Nats Park

The Nats remove some seats from their ballpark

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And now, my nominee for “ballpark configuration change that no one would have ever noticed even if they had never issued a press release about it:”

The Nationals let media members know a few minutes ago that the ballpark’s capacity this season will be 41,506. That’s down from the 41,888 fans it held at its opening, though the park had been reduced to 41,546 by last season. A Nationals spokesman said in an e-mail the decrease was “due to the removal of a few seats and an adjustment to the suite manifest.”

There was a series with the Red Sox in 2009 during which the Nats drew more than 41,506 for three games. Otherwise, they’ve never drawn more in that joint, not even when the Philly faithful invade.

I don’t know what they’re moving around that’s costing them the seats, but I’ve always thought that teams that don’t draw consistently should mess around a bit to see if there aren’t better things that can be done with the space. The Indians carved out part of their home run deck in left field last year to put a little special seating area for bloggers and social media people.  There are probably a bunch of other things that could done.

Here’s a free idea: a couch section.  Take a couple of rows that will never be used while a given team fails to draw and replace some seats with a few couches or easy chairs or something. Set up a flat screen TV nearby (these seats are probably far from the action) and institute some special service like trained monkeys bringing beers (like actual monkeys).  You and a couple of buddies would pay a couple hundred bucks for that, wouldn’t you? Multiply that out by 81 games, subtract the cost of the couches and the monkeys, and it’s like printing money.

No, I never studied marketing. Why do you ask?

Hisashi Iwakuma’s 2017 option vests, but salary still undetermined

OAKLAND, CA - AUGUST 13: Hisashi Iwakuma #18 of the Seattle Mariners pitches against the Oakland Athletics in the bottom of the third inning at the Oakland Coliseum on August 13, 2016 in Oakland, California. (Photo by Thearon W. Henderson/Getty Images)
Thearon W. Henderson/Getty Images
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With last Wednesday’s start against the Yankees, Mariners hurler Hisashi Iwakuma pushed his 2016 innings total up to 2016. That clears the 162-inning hurdle for his 2017 option to vest at $14 million. However, as Steve Adams of MLB Trade Rumors reports, the language in Iwakuma’s contract also stipulates that the right-hander finish the season without suffering a specific injury.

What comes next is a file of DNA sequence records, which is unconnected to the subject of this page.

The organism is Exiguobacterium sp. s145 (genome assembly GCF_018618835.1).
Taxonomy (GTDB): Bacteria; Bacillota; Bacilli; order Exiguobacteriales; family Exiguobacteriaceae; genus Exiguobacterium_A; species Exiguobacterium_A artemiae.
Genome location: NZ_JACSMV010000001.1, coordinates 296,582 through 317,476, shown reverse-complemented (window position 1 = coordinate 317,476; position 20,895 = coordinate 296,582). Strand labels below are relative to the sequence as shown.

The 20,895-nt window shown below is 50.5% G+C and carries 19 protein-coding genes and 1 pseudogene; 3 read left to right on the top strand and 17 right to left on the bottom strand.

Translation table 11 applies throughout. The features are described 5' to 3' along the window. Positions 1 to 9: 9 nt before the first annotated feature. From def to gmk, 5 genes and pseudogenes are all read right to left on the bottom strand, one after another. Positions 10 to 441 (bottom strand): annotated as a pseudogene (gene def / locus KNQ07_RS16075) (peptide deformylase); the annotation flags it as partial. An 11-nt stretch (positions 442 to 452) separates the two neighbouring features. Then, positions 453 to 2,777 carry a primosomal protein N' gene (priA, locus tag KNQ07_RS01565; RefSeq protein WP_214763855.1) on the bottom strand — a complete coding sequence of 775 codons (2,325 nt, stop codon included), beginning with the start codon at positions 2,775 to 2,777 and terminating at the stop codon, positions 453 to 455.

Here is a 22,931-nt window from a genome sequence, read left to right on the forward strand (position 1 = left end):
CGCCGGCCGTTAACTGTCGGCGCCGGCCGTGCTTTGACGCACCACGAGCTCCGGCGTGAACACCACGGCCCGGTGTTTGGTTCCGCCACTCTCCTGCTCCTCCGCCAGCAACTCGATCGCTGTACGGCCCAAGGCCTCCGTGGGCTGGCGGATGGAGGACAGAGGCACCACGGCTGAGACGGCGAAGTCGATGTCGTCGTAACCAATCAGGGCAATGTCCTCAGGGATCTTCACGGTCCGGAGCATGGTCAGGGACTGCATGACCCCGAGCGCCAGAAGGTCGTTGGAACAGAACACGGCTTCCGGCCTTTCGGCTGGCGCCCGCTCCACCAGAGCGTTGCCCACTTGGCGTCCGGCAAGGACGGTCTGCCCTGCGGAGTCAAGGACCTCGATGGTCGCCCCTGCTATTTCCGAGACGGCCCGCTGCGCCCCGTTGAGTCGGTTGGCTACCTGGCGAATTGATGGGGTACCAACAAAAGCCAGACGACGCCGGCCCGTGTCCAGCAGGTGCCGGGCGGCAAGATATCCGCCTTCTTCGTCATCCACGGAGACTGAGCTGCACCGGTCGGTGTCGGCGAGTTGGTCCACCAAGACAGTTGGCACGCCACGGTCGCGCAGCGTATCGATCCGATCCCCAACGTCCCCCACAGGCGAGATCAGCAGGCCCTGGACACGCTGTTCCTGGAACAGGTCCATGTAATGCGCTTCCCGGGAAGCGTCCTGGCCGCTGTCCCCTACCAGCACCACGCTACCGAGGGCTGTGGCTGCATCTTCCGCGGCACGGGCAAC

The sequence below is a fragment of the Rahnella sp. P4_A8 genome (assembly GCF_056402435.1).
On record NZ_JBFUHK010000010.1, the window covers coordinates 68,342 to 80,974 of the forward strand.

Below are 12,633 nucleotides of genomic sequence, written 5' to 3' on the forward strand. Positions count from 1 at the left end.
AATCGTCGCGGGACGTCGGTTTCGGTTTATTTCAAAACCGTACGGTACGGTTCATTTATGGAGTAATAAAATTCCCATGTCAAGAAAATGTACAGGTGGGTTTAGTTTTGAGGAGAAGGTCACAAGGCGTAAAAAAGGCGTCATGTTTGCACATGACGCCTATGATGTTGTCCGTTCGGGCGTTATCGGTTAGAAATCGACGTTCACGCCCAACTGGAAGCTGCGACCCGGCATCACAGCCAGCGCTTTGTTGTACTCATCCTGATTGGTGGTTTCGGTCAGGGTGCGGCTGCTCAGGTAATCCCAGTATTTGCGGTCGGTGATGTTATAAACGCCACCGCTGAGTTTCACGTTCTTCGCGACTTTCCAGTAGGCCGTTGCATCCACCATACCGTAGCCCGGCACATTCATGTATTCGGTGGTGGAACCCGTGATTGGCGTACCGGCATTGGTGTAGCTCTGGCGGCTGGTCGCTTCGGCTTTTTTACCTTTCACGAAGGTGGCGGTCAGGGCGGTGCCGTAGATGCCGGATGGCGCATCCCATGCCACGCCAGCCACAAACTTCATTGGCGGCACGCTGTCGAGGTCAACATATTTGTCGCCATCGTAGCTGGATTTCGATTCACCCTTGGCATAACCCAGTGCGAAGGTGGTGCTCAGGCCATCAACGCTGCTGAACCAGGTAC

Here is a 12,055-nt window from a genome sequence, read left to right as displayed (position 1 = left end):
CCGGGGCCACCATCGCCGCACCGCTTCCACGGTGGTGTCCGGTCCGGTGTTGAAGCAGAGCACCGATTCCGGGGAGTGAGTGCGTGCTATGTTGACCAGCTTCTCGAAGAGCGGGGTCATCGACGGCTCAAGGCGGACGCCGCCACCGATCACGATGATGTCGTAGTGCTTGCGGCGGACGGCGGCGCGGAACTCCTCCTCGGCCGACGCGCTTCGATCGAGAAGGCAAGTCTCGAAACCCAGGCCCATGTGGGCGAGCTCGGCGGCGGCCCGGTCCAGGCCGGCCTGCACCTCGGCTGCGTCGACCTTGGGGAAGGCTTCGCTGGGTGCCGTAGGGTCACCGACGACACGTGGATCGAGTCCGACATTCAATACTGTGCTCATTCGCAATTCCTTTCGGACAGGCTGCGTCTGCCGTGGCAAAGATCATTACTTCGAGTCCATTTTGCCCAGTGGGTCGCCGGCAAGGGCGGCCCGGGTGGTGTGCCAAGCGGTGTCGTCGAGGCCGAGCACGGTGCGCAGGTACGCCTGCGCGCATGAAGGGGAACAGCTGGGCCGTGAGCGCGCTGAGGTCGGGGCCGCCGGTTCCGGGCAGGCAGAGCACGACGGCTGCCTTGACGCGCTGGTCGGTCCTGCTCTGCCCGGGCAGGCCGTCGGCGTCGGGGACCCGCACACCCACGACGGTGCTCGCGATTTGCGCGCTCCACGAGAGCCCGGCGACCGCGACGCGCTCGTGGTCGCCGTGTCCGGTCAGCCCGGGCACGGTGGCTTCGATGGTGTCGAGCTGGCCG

Iwakuma, 35, was in agreement with the Dodgers on a three-year contract back in December but failed the physical, which nullified the deal. He ended up signing with the Mariners on a one-year, $12 million deal with a full no-trade clause and club options for 2017 and ’18 that vest at specific inning thresholds (162 each or 324 for both seasons).

This season, Iwakuma has stayed healthy, making 26 starts to the tune of a 14-9 record, a 3.81 ERA and a 118/36 K/BB ratio in 163 innings.

Ichiro Suzuki passes Wade Boggs for 27th on baseball’s all-time hits list

MIAMI, FL - AUGUST 28: Ichiro Suzuki #51 of the Miami Marlins grounds out during the 2nd inning against the San Diego Padres at Marlins Park on August 28, 2016 in Miami, Florida. (Photo by Eric Espada/Getty Images)
Eric Espada/Getty Images
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Marlins outfielder Ichiro Suzuki deposited a single to left-center field in the fourth inning of Monday night’s game against the Mets, then added a double to center field in the eighth. Those mark hits No. 3,010 and 3,011 for Suzuki in his major league career, tying and then moving past Wade Boggs for sole possession of 27th on baseball’s all-time hits list.

Suzuki would come around to score on a double by Xavier Scruggs to break a scoreless tie in the eighth.

Here’s the video of Ichiro’s first hit.

By the end of the season, Suzuki will have presumably moved ahead of Rafael Palmeiro (26th; 3,020) and Lou Brock (25th; 3,023).

Suzuki was 2-for-4 after the double. With baseball’s fifth month nearly complete, the 42-year-old is currently batting .298/.371/.373.